security protocols often consist of two components:
* A handshake protocol, which is responsible for negotiating
parameters, authenticating the endpoints, and establishing shared
keys.
* A record protocol, which is used to encrypt traffic using keys and
parameters provided by the handshake protocol.
For some protocols, such as tcpcrypt, these two components are
tightly integrated. In contrast, for IPsec, these components are
implemented in separate protocols: AH and ESP are record protocols,
which can use keys supplied by the handshake protocol IKEv2, by other
handshake protocols, or by manual configuration. Moreover, some
protocols can be used in different ways: While the base TLS protocol
as defined in [RFC8446] has an integrated handshake and record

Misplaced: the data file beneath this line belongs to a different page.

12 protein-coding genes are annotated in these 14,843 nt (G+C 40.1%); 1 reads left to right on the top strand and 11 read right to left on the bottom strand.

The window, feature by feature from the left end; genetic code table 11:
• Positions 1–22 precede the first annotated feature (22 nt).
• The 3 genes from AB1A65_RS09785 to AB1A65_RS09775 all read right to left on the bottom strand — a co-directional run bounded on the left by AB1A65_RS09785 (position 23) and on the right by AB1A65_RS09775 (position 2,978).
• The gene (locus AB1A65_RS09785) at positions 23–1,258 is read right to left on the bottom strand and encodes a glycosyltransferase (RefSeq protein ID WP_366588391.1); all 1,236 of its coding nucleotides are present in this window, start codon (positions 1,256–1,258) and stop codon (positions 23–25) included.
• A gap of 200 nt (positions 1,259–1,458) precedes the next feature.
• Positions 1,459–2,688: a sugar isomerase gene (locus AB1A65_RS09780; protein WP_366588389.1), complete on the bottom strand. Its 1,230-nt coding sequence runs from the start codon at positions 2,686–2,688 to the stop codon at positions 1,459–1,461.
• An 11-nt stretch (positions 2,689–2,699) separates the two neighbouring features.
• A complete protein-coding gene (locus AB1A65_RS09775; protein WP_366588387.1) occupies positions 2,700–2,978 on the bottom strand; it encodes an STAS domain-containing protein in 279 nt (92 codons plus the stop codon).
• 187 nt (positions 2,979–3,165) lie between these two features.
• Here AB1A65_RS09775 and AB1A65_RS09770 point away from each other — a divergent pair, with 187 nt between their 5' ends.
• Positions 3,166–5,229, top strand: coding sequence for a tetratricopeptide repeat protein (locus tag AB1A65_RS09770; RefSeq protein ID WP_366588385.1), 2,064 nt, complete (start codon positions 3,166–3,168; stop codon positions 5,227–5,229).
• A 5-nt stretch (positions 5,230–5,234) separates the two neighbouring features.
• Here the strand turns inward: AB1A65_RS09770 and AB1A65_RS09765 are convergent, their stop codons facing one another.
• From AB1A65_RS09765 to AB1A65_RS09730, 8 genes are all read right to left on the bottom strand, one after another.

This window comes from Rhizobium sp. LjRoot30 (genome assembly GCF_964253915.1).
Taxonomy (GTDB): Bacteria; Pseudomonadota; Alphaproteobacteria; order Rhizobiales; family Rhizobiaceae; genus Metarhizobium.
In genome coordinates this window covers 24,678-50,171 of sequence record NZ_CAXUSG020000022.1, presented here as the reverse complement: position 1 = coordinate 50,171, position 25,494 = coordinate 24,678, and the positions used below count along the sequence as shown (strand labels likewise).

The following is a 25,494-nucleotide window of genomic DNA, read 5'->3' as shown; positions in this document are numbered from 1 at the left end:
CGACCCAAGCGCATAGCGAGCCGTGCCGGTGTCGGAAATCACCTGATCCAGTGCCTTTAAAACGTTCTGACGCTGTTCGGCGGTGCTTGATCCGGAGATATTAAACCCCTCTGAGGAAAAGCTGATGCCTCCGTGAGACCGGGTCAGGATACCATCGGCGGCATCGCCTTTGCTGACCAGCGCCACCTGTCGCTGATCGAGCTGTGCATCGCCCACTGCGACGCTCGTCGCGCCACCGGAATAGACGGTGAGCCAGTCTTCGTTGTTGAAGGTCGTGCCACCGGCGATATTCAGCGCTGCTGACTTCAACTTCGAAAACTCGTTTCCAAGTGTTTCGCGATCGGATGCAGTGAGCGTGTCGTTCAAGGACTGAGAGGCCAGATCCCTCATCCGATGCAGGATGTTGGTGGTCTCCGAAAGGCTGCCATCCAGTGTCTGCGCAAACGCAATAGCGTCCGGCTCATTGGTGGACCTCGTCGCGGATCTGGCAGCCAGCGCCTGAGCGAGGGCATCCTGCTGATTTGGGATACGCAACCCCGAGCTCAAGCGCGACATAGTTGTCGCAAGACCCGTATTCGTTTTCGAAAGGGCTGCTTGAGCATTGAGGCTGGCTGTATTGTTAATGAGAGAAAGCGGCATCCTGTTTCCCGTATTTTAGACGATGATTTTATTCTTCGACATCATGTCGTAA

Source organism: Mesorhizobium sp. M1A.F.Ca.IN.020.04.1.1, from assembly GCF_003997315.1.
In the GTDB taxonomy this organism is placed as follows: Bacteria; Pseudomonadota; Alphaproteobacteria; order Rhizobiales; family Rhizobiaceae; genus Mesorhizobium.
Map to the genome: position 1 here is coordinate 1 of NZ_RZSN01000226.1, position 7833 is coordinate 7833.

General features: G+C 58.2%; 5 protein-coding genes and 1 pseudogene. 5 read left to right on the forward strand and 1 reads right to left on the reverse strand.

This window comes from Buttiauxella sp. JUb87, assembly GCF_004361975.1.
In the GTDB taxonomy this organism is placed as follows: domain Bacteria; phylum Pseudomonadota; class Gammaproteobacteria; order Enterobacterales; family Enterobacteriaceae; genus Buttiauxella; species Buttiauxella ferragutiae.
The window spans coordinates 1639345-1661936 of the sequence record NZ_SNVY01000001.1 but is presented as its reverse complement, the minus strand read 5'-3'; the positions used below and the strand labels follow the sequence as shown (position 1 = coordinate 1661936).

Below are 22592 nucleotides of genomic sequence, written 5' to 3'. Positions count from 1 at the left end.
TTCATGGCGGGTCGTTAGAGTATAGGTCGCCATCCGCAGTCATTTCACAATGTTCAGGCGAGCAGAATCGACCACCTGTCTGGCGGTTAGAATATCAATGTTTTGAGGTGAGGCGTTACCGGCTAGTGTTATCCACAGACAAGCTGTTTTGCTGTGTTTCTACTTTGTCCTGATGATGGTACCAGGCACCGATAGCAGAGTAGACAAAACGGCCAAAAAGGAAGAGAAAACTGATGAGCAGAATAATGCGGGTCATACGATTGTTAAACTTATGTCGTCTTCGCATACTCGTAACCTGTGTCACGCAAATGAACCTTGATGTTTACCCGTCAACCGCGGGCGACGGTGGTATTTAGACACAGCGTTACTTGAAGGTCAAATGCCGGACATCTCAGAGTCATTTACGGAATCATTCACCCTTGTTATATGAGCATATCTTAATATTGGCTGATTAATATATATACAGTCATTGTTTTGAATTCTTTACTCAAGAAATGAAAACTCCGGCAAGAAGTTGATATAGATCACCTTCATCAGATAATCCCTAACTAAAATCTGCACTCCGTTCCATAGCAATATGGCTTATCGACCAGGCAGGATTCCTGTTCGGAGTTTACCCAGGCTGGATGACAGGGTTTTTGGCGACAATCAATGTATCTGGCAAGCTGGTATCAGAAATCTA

protocol, TLS or DTLS can also be used to negotiate keys for other
protocols, as in DTLS-SRTP, or the handshake protocol can be used
with a separate record layer, as in QUIC.
3.1. Application Payload Security Protocols 3.1. Application Payload Security Protocols
The following protocols provide security that protects application The following protocols provide security that protects application
payloads sent over a transport. They do not specifically protect any payloads sent over a transport. They do not specifically protect any
headers used for transport-layer functionality. headers used for transport-layer functionality.
3.1.1. TLS 3.1.1. TLS
TLS (Transport Layer Security) [RFC8446] is a common protocol used to TLS (Transport Layer Security) [RFC8446] is a common protocol used to
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The following protocols provide application-specific security by The following protocols provide application-specific security by
protecting application payloads used for specific use-cases. Unlike protecting application payloads used for specific use-cases. Unlike